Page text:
Do you have a favorite pastry—to make and to eat? I love shortbread. How can something so simple be so good and versatile? Nothing better with a cup of coffee. Did you go to cooking school? I have had some culinary school and training. Mostly self-taught for the things I love. I truly have a passion for being in the kitchen. After I work a shift, I’ll go home and work another four hours in my own kitchen. It’s what I love to do. What keeps you busy when you’re not working? My family keeps me busy with gymnastics, softball, the gym, orchestra, private lessons, my dogs, volunteering at the kids’ school, yard work, promoting Jolie Olie’s. I love looking for new recipes. All well-spent time. Anything I’ve left out that you’d like to add? I’m proud to be a part of the GEFC. It’s a privilege to be able to cook with the best organic ingredients in our area. Such a wide variety of cooking styles to explore and enjoy!

In Memory of Diane Griswold June 26, 1954 to June 1, 2016 Diane was an active member of the Good Earth Food Co-op for over 30 years. She joined the co-op shortly after moving to St. Cloud in 1984, and soon thereafter became the co-op’s accountant. She never ran for the Board of Directors, but served as a non-voting member in the role of Board Treasurer until her death in June. Diane was committed to the co-op and its values; her generosity, loving spirit, and knowledge of the co-op’s history and finances will be missed.


Good Earth From the Board of Directors our Board of Directors has seen at Inez’s Natureway Store. Lisa is also Y changes in the last year. At a fine artist and recently illustrated a Board Meetings the many 2015 Annual Meeting when the children’s book, which is getting ready Member-owners are invited to attend every third Thursday of the month at 6:30 pm in the Good Earth Community Room! Additions to the agenda must be submitted in advance.

Bylaw changes were voted in, the Board went from seven members to nine. At that time there were three seats up for electrion in addition to the two new positions; four new Directors were elected.

This spring we have had three directors resign for unrelated reasons. We have appointed new members to fill two of the vacancies and plan to fill the third open seat at the June meeting. All appointed board members must run in our next election, therefore this fall there will once again be four seats to be filled during our annual election. The board hopes all members will take the time to learn about the candidates and vote. Despite the turnover, your Board is stable and dedicated to serving the Good Earth Food Co-op. With change comes new perspective, varied experience, and expanded viewpoints. Our veteran Directors and officers are Katrina Dolezal-Mersinger, president; Bobbie Hentges, co-vice president; and Christy Benesh, who has recently stepped down as co-vice President.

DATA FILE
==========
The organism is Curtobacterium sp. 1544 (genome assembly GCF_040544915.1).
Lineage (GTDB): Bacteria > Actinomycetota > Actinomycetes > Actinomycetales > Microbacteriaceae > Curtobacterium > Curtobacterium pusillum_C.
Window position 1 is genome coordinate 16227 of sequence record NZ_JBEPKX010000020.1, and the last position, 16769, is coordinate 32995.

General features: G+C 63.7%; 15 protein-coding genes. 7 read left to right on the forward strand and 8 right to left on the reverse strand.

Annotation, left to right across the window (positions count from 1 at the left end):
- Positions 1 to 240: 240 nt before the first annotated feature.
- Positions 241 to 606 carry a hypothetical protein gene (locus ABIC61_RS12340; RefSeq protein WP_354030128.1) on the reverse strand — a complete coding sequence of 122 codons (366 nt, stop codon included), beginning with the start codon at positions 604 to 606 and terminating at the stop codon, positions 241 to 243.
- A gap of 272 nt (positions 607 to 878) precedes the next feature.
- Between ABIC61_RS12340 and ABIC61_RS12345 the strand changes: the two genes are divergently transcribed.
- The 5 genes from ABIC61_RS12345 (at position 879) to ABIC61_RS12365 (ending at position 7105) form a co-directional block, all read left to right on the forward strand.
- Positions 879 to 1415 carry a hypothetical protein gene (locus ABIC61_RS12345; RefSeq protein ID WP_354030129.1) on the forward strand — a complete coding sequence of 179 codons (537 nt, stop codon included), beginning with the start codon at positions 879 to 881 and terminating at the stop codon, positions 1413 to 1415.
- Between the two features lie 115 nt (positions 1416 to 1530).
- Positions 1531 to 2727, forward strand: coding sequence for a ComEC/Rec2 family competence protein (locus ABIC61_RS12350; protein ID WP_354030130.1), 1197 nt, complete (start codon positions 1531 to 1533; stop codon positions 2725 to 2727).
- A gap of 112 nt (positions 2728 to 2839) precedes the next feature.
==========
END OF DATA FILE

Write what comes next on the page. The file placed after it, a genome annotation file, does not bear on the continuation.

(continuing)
Mind Body & Spirit GIFTS & BOOKS

Downtown St. Cloud


stones & crystals • books & music jewelry • Native American items soaps & candles • original artwork unique gifts • herbs, oils & incense intuitive/psychic readings classes & workshops • guest speakers ene work body & energy

Matt Parks is currently on the member engagement committee and recently accepted the Co-vice Presidency and a seat on the executive committee. He became a member of the co-op when he moved to St. Cloud in 2013. He’s been a registered nurse for 23 years and has worked the last 7 years as a nursing instructor. Currently he works for an online university. Scott Lisbon was recently appointed to fill a vacant seat. He is on the finance committee to help ensure a sound fiscal future for the GEFC. He is an IT professional. For the past year and a half he has worked in a Help Desk capacity in the private sector. He has recently returned to graduate school to pursue a MS in Information Assurance. He holds a BA in Communication Studies and a MA in Vedic Science.